Last Sunday, Oregon authorities announced that they had found alive almost 50 people who had been on missing lists in the southern part of the state, thus significantly reducing the number of people who remain unaccounted for amid the fires in all three West Coast states.


Histórico de noticias
Zeta downgraded to post-tropical storm after leaving 5 dead in southern US

Miami, Oct 29 (efe-epa).- Zeta, which on Wednesday made landfall on the Louisiana coast as a Category 2 hurricane, was downgraded to a post-tropical storm...

Economy, Covid-19 are focus in Biden-Trump duel for Florida

Miami, Oct 29 (efe-epa).- Five days before the US election and with more than 7.3 million votes already cast in Florida, President Donald Trump and...

Mexico's marigold "pulque" another way for the living to remember the dead

By Miquel Muñoz

Hathaway: We should keep authoritarians in films, not running our countries

By David Villafranca

"Wall of Hope" in Peru where people write what they want to do after pandemic

By Fernando Gimeno

Republicans accuse Twitter of censoring and anticonservative bias

Washington, Oct 28 (efe-epa).- The CEOs of Facebook, Google and Twitter - Mark Zuckerberg, Sundar Pichai and Jack Dorsey, respectively - on Wednesday faced...

US accuses 8 of being illegal Chinese gov't agents, harassing dissident

New York, Oct 28 (efe-epa).- The United States on Wednesday charged eight people with being illegal agents for the Chinese government and conducting an...

Leopoldo Lopez: I will return to liberate Venezuela

By Alida Juliani

All Souls Day bread a tradition in southern Mexico

By Juan Jesus Cortes

The US South, a legacy of slavery at the polls

By Susana Samhan

Mexico's Caribbean coast on red alert for Hurricane Zeta

Cancun, Mexico, Oct 26 (efe-epa).- Mexico's Caribbean coast on Monday was placed on red alert with the approach of Tropical Storm Zeta, which according to...

Bolivian court nullifies arrest order for Morales on terrorism charges

La Paz, Oct 26 (efe-epa).- A Bolivian court has annulled several elements of the court proceedings for alleged crimes such as terrorism and sedition against...

Scientists find clear evidence of frozen water on Moon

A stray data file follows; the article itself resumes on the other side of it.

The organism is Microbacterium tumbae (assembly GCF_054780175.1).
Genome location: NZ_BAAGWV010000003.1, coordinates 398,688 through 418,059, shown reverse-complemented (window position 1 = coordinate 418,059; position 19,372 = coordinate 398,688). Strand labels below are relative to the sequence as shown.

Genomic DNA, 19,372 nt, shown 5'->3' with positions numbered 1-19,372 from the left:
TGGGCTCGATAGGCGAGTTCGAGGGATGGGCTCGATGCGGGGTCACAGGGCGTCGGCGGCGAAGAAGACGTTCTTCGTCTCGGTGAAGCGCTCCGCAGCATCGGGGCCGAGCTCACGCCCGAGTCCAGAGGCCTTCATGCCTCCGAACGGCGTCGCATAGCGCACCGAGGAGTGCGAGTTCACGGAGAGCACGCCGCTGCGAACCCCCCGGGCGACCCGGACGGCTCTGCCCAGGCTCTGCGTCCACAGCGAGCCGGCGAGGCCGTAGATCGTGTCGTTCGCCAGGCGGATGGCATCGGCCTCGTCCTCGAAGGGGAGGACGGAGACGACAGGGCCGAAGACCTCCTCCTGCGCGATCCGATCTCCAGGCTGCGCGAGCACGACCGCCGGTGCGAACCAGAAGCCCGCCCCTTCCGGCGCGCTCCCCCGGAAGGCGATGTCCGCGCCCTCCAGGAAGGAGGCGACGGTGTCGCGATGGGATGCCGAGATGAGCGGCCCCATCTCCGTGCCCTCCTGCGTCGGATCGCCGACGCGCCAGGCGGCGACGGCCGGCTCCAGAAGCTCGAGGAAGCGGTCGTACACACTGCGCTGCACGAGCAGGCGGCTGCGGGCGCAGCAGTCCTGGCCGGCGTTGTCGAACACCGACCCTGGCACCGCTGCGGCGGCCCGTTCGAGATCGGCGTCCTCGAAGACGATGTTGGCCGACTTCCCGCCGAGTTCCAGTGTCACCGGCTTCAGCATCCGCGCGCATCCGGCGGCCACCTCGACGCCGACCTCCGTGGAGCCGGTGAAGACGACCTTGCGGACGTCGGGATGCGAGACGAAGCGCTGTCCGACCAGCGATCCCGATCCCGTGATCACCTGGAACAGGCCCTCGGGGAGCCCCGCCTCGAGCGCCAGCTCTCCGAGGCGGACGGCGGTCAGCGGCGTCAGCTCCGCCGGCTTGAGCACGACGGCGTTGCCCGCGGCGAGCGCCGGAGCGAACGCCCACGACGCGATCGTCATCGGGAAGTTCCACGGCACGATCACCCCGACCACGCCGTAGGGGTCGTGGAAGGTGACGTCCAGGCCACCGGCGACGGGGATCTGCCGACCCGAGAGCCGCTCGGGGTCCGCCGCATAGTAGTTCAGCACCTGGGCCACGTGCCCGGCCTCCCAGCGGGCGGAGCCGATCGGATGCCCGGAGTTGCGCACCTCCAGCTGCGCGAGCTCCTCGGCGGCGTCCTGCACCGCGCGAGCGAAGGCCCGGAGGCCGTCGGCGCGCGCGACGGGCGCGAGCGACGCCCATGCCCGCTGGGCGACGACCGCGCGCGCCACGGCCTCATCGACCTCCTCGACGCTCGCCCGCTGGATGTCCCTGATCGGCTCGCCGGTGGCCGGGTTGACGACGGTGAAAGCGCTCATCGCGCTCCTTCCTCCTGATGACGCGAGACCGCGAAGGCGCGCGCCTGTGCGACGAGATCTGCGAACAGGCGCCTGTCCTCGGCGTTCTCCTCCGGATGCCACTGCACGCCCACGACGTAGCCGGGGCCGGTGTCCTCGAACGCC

By Carmen Rodriguez

The unstoppable decline of US after four years of Trump

By Julio Cesar Rivas, Rosa Jimenez and Jesus Centeno

Tropical Storm Zeta gains strength en route to Yucatan

Miami, Oct 25 (efe-epa).-Tropical Storm Zeta, which formed on the weekend in the Caribbean and is heading toward the Yucatan Peninsula with sustained winds...

Deported Mexicans trust Biden: He owes us immigration reform

By Eduard Ribas i Admetlla

Covid-19 cases around Pence rise to 5, but he maintains travel schedule

Washington, Oct 25 (efe-epa).- The new outbreak of Covid-19 in the White House has now affected five people around Vice President Mike Pence, but his office...

Foreign hackers threatening US elections again

By Marc Arcas

Sofia Coppola, Bill Murray return in "On The Rocks" with Woody Allen style

Los Angeles, Oct 23 (efe-epa).- Filmmaker Sofia Coppola and actor Bill Murray are teaming up again after their success in "Lost in Translation" to make "On...

Cuban dance adjusts to the pandemic's new normal

By Yeny Garcia

Venezuelans stranded in Dominican Republic desperately seeking to return home

By Maria Montecelos

Ecuadorian security forces use tear gas to disperse Quito protesters

Quito, Oct 22 (efe-epa).- Ecuadorian police on Thursday used tear gas to disperse a demonstration in Quito called by a union to protest the country's...

Giuliani defends self against sexually compromising scene in "Borat" film

Los Angeles, Oct 22 (efe-epa).- President Donald Trump's personal attorney, former New York Mayor Rudy Giuliani, defended himself on Thursday after...

Russia, Iran deny US charges of election meddling

Moscow, Oct 22 (efe-epa).- The governments of Russia and Iran rejected on Thursday accusations from Washington that they are trying to influence the outcome...